Making a Cutout Back Lined Dress With a Center Back Zipper




There are tutorials online for making back cutouts in dresses with side zippers, but I couldn't find any for dresses with center back zippers, so I thought it through and tried it. I wanted a diamond cutout to echo the shape of Superman's logo, since my dress was made with Superman fabric.

You can make this modification with any fairly fitted bodice pattern that has a center back zipper. I started with the McCall's 5845 pattern. These instructions assume that you are familiar with the basic steps of dressmaking and will not teach you to insert the zipper or make the dress; I'm only explaining how to modify your existing dress pattern for the cutout. 

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Step 1: Prep Your Bodice Pattern.

First, I sewed up the neckhole and armholes of my bodice, right sides together. Then I used a washable fabric marker to sketch the shape I wanted on the lining of the dress using a washable fabric marker. Make sure that you account for seam allowance. Note that I had the point of the diamond end where my center back seam will eventually be, not where the fabric ends.

You may find it helpful to sketch a shape on another piece of paper first, then use it to trace the outline onto your lining fabric.

Step 2:

I pinned around the cutout to hold the bodice and lining together, then sewed the outline of the cutout by following the lines I drew on the lining. Since my shape was all straight edges, it was pretty easy, just need to make sure to stop and pivot at the corners. If you are doing a shape with round edges, like a circle or heart, go slowly and rotate a little bit as you sew.

Step 3: Cut Out the Cutout!

I used pinking shears to cut out the diamond shape, leaving about 1/4 inch of seam allowance. I clipped the corners almost to the stitching line so that it would be a crisp corner once turned.

Step 4: Flip the Bodice Inside Out.

I carefully pulled the back pieces through the straps of the dress in order to flip the whole bodice right side out. I pressed the sewn edges to get the nice, crisp look that befits a superhero.

Step 5: Sew the Side Seams.

Once the bodice is flipped right side out, line up the sides by matching the lining pieces right sides together, flipping the fashion fabric up and lining the sides up. Make sure that the seams joining the fashion fabric and the lining (on the bottom of the armscye) match up. Stitch a straight line to join your bodice sides; your bodice should now be ready to insert a zipper. You will need to shorten your zipper length to accommodate the cutout. My pattern originally called for a 22" zipper; I used a 14" one.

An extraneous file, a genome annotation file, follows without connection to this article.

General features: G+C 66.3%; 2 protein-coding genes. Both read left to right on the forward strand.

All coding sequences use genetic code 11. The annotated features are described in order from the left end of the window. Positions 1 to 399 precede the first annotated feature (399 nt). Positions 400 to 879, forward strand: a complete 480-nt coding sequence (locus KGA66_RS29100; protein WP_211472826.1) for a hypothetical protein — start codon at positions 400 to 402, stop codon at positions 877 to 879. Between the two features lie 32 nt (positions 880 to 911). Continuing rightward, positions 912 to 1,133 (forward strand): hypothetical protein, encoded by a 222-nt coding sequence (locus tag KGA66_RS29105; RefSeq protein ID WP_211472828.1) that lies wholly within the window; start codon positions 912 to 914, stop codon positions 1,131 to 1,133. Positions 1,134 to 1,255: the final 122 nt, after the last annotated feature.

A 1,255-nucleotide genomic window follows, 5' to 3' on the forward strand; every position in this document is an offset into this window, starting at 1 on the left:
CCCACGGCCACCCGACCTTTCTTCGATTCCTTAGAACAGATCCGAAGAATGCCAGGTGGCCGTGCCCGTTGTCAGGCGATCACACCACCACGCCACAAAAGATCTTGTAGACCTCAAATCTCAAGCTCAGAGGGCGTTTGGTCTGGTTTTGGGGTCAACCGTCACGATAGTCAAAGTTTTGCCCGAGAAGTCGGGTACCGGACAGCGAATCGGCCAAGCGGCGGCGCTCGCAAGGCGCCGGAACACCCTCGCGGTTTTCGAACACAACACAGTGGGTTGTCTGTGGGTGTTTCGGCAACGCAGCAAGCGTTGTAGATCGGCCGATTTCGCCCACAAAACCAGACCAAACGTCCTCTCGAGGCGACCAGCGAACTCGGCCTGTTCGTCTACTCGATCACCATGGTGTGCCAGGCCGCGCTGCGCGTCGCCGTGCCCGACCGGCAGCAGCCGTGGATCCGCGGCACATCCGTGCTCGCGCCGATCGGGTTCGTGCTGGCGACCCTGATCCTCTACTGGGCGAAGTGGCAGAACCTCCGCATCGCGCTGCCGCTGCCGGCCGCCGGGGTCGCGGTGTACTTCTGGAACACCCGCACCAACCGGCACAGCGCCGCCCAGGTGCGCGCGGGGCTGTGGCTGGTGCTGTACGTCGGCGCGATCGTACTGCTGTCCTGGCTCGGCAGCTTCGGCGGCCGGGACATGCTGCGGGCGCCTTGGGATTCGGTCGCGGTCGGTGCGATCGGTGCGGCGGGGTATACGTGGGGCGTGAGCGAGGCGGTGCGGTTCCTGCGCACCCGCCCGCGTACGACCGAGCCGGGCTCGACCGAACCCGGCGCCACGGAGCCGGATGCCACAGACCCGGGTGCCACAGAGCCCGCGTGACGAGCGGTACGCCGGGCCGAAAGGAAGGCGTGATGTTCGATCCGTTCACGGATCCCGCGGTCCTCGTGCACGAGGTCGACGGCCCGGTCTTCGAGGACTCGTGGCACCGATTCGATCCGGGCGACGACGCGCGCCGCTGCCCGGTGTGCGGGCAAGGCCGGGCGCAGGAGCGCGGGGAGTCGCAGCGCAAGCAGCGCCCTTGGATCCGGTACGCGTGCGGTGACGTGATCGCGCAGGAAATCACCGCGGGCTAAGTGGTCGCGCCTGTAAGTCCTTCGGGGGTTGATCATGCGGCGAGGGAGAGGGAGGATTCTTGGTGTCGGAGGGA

Step 6: Continue With Your Dressmaking As Usual.

Once you attach the skirt portion to the bodice, you can insert a zipper as you normally would. To attach the little strap at the top, I just flipped the edges in and sewed on a hook and eye.

And then you're done!

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    22 Discussions


    1 year ago

    Great Idea :) Your dress is looking so beautiful


    6 years ago on Introduction

    Hi! Awesome dress! I tried finding the pattern but it seems to be a different dress :( You sure it's the 5845? Thanks!

    2 replies

    Yes, it's McCall's 5845, which is out of print. It doesn't really matter which pattern you use, though, as long as it has a fitted bodice.


    Reply 6 years ago on Introduction

    Actually I think I found it.. is it this one?


    6 years ago on Introduction

    Awsome! Excelent idea the re-use of the bed sheet... Looks just amazing! Congrats, it's a really cool project.

    The fabric is actually a children's bed sheet that I found in a thrift store. Old sheets are my favorite source of fabric -- so much yardage for very little cost, and it's recycling to boot!


    7 years ago on Introduction

    Best use of children's sheets ever. This is awesome. To the point where I may need to learn to sew in order to give one of these to my girlfriend.

    That hole in the back, deliberately or not, looks like it could easily contain a very super S.

    3 replies

    Success! It looks super. I would go so far as to say super duper, even. Keep posting your sweet projects. (This one was one of the top ten projects for the month of December, according to the author newsletter.)


    7 years ago on Introduction

    This is amazing! I love it. You did such a great job and that cutout back makes it so much better.


    7 years ago on Introduction

    do you sell these dresses? I would totally buy one! I am not a great sewer and I don't have a sewing machine :(


    7 years ago on Introduction

    LOVE it, I might do something like this for the next ComicCon I attend, instead of a costume. Where'd you get the material? I'd have to look online because I live in Italy...oh, and I need to learn to sew -__-

    1 reply

    Thank you! I found this as a kids sheet in a thrift store, but then that kind of thing is much more common in the US. That said, I'm pretty sure you could order character sheets for whatever character you want online at the original retailer or on eBay.

    That was my thought exactly! I have another dress made from Batman sheets whose print is a little less...errr...obnoxious, and most people didn't even realize it was Batman until my husband pointed it out!

    Thanks for looking and commenting!